Like Prime Suspect, Rose and Maloney holds up exceptionally well nearly twenty years after its initial airing. Prime Suspect gave you Helen Mirren. Rose and Maloney gives you Sarah Lancashire and Phil Davis, both stalwarts of British TV. Listed as a crime drama, it was not imitated on American TV as was Prime Suspect, yet it is compelling because it is not the same old crimes, the same old criminals. Rose and Maloney brings you the fictional CJRA (Criminal Justice Review Agency). The very first minutes, indicating this series will be something special, finds Rose patting herself on the back for discovering police misconduct to free an “innocent” convict. Then, in front of the camera, he whispers in her ear “I did it!” Rose spirals downward.
Each case in Rose and Maloney, seen on Amazon Prime, is two episodes, totaling 90-120 minutes. Rose has her quirks, and that determination to see her investigation complete no matter how many times her superiors tell her to “close the file.” No one would ever call Rose a “proper English lady.” Her intriguing “dance” with the freed murderer frames an unrelated murder inquiry in Season One.
Initially, Maloney presents himself as a mousey accountant type forever consigned to the bowels of the CJRA basement. He has no desire to be sucked into Rose’s shenanigans. As with most of the men in her sphere, Rose manipulates poor Maloney over and over. By Season Two, and their second investigation, Maloney begins to find his legs and become a more equal “partner.” Only halfway through, but I give Rose and Maloney 4.0 Gavels and note those episodes average a very good 7.9/10 IMDb score.
Still reeling from her “mistake,” Rose is put on light duty in the basement of CJRA. The mother of a man convicted of killing his daughter convinces Rose to look into his case. The cops are not happy, her superiors order her to stand down, and Maloney completely baffled by this individual who refuses to obey orders. The more roadblocks put in her way, the more determined she becomes.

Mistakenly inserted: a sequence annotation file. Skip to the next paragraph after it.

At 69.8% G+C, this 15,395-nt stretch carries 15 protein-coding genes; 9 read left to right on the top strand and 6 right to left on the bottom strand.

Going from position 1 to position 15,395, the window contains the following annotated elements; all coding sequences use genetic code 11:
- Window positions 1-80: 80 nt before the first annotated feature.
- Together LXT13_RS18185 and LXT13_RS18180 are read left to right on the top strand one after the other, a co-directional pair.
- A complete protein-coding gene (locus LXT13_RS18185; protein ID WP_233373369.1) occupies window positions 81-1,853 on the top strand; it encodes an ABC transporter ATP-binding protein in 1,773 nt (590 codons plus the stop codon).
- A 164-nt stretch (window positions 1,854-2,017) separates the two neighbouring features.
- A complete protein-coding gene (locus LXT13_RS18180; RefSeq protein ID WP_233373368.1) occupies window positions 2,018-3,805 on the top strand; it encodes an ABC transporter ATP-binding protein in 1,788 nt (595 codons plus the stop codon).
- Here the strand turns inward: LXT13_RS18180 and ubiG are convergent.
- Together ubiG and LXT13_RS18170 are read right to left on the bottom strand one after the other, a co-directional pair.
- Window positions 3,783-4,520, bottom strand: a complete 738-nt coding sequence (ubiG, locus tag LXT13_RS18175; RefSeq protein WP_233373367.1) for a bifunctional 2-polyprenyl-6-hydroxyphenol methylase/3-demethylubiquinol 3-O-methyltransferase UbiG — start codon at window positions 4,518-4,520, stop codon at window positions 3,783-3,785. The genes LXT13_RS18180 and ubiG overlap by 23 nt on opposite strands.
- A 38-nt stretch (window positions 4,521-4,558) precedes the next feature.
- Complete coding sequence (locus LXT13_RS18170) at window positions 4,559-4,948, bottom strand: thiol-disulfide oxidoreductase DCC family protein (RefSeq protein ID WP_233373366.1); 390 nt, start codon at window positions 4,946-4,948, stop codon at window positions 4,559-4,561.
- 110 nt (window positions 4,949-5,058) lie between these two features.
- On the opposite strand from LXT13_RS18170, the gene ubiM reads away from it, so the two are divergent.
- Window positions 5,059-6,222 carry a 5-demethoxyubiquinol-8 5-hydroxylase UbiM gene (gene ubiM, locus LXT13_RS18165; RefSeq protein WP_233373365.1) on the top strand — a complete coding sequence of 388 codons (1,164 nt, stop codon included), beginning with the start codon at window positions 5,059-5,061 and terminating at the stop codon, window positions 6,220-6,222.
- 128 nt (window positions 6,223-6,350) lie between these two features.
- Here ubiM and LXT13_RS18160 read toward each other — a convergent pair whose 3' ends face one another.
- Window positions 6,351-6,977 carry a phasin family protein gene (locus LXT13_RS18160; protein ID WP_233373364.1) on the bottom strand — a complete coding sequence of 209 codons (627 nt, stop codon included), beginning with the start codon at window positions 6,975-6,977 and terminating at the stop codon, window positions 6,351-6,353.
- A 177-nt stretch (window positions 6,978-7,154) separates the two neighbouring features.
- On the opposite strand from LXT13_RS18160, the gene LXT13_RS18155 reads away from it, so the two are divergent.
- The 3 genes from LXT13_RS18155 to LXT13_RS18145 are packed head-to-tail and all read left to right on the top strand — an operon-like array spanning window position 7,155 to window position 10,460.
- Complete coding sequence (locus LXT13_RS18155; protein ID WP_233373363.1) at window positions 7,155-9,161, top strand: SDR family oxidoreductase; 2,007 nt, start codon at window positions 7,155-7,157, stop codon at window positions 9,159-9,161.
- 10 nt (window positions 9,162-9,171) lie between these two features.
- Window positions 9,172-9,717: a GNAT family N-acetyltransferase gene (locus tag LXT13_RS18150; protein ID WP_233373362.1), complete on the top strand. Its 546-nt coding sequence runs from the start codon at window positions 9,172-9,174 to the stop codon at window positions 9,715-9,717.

In case two, a 10 year old boy is found with a bloody knife in his hand next to an elderly gentleman with his throat cut. Years later, he writes to Rose for help. The case has so much notoriety that even the Home Office orders the CJRA to stay out of it. Once again, Rose digs in her heels. Will she really sleep with the Home Office representative just to get what she needs?
One publication calls Sarah Lancashire and Phil Davis icons of British filmography. In the last four years, we’ve enjoyed Sarah in Happy Valley, Last Tango in Halifax, and Lark Rise to Candleford. Rose Linden is her best part of them all. In the case of Phil Davis, he’s in Hampstead, Juliet, Naked, Riviera, Poldark, Bleak House, and more. He’s always one of the more watchable characters in whatever he does. Although complete opposites, the chemistry between the two just keep getting better and better.
Generally, I try not to reach this far back into the archives to find something suitable to watch. The combination of Lancashire and Davis was too much to resist. Still, Rose and Maloney is much better than I expected. I’m savoring this one.
“Lancashire as Rose Linden is a hard-drinking, smoking, cursing, rule-breaking investigator with relentless doggedness when it comes to finding truth and justice. She’s diabetic, messy, brilliant, and unafraid.” oldaintdead.com
“The following two seasons of the show are lightyears ahead of the pilot season. These seasons take a deep dive into the reasons why miscarriages of justice can occur beyond simply police misconduct.” the courieronline.com
Admittedly, Rose changes from Season One to Season Two. Where’s the insulin, the drunken binges, and the boyfriend in prison for murder? Overlooking a few flaws, Sarah and Phil are still terrific!